I'm going to have to give this some serious thought.

Saturday, January 8, 2011

Coffee Shops I Wanna Open


Here’s the list. All I need now are a couple of investors with plenty of cash but no sense of proportion when it comes to funding shaky little start-ups like mine, and I’m on my way!

Bean me up, Scotty---get your geek on by stepping onto a replica of the Star Ship Enterprise from the original Star Trek series. Enjoy an audio sampler of soundtrack music from the TV show’s “dramatic sequences” (Kirk battling various aliens) as you sip your earth-brewed java. A giant poster of William Shatner will be an irksome and unavoidable part of the d├ęcor.

As You Like It---a Shakespearean-themed coffee house where the baristas cavort about in Elizabethan tights and are trained to greet every customer with “To bean or not to bean, that is the question?” when sorting out customer’s preferences for coffee or tea. Choices on the menu board will include “Taming of the Shrew,” “Much Ado about Nothing”, and “Twelfth Night”, a 20 ounce five-shot latte.

Bean Bling--- a coffee shop offering a sleek, club atmosphere for the young, urban professional. On Saturday nights the staff will heft the roaster out of the way to make room for a dance floor.

Rude Awakening---- a no-frills caffeine experience for the thrash crowd and those just coming off Meth.

Cosmic Cup---- fuzzy-headed coffee service at its finest. Will evolve into a thinly disguised head shop and be raided often. The biscotti will be suspect.

Coffee Land----Coffee Land is a happy land. Need we say more? The tenth cup is always free at Coffee Land.

Percolator----1950’s style coffee shop will be full of fun, kitschy details: dinette sets with chrome chairs, starburst clocks…but the coffee will suck as bad as it did in the days before drip brew and espresso drinks of any kind will be unheard of.

Grounds for Dismissal----will cater largely to the unemployed and unwashed or those about to be, who have nothing better to do all day than sit around in a coffee shop.

Cuppa Joe-----pays homage to Joe DiMaggio, the late ball-player and ex-hubby of Marilyn Monroe. Video screen plays endless loop of grainy footage of Joe’s glory days. A stipple drawing of Joe will customize the to-go cups. Menu items will contain corny references to baseball lore.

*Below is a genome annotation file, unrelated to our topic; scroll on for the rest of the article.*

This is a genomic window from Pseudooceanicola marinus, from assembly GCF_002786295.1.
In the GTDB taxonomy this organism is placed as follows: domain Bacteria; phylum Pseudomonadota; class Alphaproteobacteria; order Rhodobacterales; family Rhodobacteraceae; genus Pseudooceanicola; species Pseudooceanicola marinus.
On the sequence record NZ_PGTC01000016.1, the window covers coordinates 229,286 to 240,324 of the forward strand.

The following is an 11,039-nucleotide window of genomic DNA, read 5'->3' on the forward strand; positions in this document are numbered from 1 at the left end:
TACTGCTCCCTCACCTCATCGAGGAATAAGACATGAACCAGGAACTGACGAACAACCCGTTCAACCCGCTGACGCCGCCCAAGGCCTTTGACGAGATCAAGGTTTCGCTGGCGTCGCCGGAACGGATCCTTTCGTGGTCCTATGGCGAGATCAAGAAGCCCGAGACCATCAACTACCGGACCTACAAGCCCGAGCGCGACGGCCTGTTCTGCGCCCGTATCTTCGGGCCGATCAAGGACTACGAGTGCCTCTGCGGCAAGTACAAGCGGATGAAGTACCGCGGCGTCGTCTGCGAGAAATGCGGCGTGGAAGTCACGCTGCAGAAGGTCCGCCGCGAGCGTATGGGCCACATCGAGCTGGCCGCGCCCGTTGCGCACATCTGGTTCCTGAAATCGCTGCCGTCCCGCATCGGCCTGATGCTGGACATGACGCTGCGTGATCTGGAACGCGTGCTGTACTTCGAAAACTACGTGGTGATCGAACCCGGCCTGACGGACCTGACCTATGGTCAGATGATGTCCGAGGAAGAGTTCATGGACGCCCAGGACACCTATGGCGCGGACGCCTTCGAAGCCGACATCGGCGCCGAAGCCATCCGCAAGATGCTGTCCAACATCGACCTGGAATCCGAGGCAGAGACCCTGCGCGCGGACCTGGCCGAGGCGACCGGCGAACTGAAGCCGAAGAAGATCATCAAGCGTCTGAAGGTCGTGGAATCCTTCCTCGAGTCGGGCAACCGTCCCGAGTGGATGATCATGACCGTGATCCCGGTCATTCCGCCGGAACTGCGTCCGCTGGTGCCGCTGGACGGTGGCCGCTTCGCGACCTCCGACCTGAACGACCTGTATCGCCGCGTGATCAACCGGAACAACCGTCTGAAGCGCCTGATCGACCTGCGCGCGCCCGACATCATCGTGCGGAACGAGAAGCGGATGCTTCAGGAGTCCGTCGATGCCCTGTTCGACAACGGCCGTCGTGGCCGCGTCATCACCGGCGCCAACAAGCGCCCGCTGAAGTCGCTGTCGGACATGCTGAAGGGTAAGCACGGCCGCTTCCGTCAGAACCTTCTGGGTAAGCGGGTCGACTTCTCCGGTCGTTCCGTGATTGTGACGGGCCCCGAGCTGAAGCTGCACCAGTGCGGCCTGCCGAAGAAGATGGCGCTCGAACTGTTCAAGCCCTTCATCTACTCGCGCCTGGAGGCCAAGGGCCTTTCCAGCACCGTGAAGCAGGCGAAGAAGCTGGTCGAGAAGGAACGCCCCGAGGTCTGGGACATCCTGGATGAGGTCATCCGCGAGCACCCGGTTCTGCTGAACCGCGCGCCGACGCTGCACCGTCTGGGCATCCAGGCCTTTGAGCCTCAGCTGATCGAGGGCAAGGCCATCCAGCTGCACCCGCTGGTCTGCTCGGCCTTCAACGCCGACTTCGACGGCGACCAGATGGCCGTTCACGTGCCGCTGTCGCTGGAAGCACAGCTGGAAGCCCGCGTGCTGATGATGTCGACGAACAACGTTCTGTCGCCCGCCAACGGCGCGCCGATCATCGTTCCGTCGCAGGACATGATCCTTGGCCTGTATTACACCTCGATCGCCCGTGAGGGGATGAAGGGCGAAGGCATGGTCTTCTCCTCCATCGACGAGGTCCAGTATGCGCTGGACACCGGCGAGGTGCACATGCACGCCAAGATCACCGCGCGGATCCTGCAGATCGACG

Monday, January 3, 2011

2011 Is Here And Waits For No One

It's only the 3rd. The year is so tender. Yet here we are, breaking it in. Everything gearing up, full steam ahead. They roll out a new year, then give us only two days to prepare ourselves. On the third day, we rise up and head straight into it, ready or not. I like the time after Christmas and before New Year's, when it feels like we are floating free, inbetween years. The current year, dwindled down to a few remaining days, doesn't carry much weight anymore. The checks you write probably won't be cashed that year. The calendar which hung with such relevance and importance in your kitchen is now a has-been, ready for the recycling pile. Yet the new year hasn't arrived yet. So there you are, suspended in a sort of non-time, a state of timeless liberty.

Well, it takes a few days, after a new year has been sprung from its packing, to accept it, and adopt it. It takes a body some getting used to, returning to a time-governed state. And re-joining the relentless march of time, a billion feet stepping in rhythm, a billion calendar pages turning, takes a certain willingness, that does not come in just two days. No, I need a whole week to ease myself in. I need a week to watch the old year falling away, like a space capsule jettisoned to earth, and to incorporate a new year into my reality. But we are given two measly days, and on January 3rd, we must resign ourselves to plotting our life, our moments, in terms of this newly minted year. We must remember to use the new year when writing dates, and before the new year has had time to mature and ripen, we open our calendars and begin filling them up immediately.

The new year is like a train, charging through town, everybody running to catch it. And it is this collective urge to not be left behind, that surely was the reason I awoke this morning, determined to post something to my blog, before the new year got away from me.